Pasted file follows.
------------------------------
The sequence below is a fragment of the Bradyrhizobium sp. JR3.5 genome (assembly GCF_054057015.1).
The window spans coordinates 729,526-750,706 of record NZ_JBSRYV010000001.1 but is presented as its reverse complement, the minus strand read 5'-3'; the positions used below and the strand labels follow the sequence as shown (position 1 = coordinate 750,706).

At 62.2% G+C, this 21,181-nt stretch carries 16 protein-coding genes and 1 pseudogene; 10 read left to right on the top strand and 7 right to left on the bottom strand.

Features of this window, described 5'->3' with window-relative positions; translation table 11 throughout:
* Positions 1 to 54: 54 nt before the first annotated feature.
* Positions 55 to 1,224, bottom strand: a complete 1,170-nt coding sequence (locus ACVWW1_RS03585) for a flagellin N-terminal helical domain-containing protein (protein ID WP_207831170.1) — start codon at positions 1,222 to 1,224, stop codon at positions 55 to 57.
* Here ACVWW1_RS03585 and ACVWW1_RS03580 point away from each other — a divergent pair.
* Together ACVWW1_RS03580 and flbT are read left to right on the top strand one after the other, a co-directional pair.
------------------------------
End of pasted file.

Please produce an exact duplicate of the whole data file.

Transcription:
The sequence below is a fragment of the Bradyrhizobium sp. JR3.5 genome (assembly GCF_054057015.1).
The window spans coordinates 729,526-750,706 of record NZ_JBSRYV010000001.1 but is presented as its reverse complement, the minus strand read 5'-3'; the positions used below and the strand labels follow the sequence as shown (position 1 = coordinate 750,706).

At 62.2% G+C, this 21,181-nt stretch carries 16 protein-coding genes and 1 pseudogene; 10 read left to right on the top strand and 7 right to left on the bottom strand.

Features of this window, described 5'->3' with window-relative positions; translation table 11 throughout:
* Positions 1 to 54: 54 nt before the first annotated feature.
* Positions 55 to 1,224, bottom strand: a complete 1,170-nt coding sequence (locus ACVWW1_RS03585) for a flagellin N-terminal helical domain-containing protein (protein ID WP_207831170.1) — start codon at positions 1,222 to 1,224, stop codon at positions 55 to 57.
* Here ACVWW1_RS03585 and ACVWW1_RS03580 point away from each other — a divergent pair.
* Together ACVWW1_RS03580 and flbT are read left to right on the top strand one after the other, a co-directional pair.